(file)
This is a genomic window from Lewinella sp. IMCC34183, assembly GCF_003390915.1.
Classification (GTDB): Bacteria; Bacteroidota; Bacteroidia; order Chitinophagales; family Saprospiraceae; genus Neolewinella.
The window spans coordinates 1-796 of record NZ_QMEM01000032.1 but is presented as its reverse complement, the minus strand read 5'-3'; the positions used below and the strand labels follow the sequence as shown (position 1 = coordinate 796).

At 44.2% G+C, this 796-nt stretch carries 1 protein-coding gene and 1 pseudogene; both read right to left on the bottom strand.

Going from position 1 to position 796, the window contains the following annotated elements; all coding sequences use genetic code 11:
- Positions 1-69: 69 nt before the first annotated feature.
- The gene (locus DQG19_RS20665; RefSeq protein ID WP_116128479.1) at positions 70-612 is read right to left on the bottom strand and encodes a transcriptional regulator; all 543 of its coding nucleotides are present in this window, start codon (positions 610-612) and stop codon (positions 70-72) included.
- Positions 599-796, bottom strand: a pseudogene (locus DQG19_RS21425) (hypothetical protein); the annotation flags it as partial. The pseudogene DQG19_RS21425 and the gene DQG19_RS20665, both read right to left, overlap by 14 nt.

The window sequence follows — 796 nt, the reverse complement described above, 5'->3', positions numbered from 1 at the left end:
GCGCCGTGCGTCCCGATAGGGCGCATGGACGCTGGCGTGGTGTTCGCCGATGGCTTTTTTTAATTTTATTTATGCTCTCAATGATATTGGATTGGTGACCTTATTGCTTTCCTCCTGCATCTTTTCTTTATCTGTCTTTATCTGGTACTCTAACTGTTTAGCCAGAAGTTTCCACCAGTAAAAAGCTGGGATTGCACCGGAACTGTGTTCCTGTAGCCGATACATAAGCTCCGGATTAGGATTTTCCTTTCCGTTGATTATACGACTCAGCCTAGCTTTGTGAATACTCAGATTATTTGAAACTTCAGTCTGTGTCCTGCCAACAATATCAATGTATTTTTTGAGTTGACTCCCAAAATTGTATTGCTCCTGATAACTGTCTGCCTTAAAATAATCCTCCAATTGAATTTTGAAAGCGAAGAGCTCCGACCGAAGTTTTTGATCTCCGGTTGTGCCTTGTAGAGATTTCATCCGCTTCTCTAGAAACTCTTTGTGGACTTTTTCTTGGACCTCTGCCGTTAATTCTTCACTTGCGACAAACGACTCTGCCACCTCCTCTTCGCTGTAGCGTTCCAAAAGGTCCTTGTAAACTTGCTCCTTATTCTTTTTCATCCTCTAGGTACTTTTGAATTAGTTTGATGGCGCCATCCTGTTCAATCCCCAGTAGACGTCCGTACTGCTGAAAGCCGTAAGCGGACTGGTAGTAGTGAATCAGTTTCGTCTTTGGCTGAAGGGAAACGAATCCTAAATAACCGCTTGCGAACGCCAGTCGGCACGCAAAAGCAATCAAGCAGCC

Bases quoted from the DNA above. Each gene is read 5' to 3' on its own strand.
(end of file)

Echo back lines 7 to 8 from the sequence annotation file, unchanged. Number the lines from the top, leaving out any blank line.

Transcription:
- The gene (locus DQG19_RS20665; RefSeq protein ID WP_116128479.1) at positions 70-612 is read right to left on the bottom strand and encodes a transcriptional regulator; all 543 of its coding nucleotides are present in this window, start codon (positions 610-612) and stop codon (positions 70-72) included.
- Positions 599-796, bottom strand: a pseudogene (locus DQG19_RS21425) (hypothetical protein); the annotation flags it as partial. The pseudogene DQG19_RS21425 and the gene DQG19_RS20665, both read right to left, overlap by 14 nt.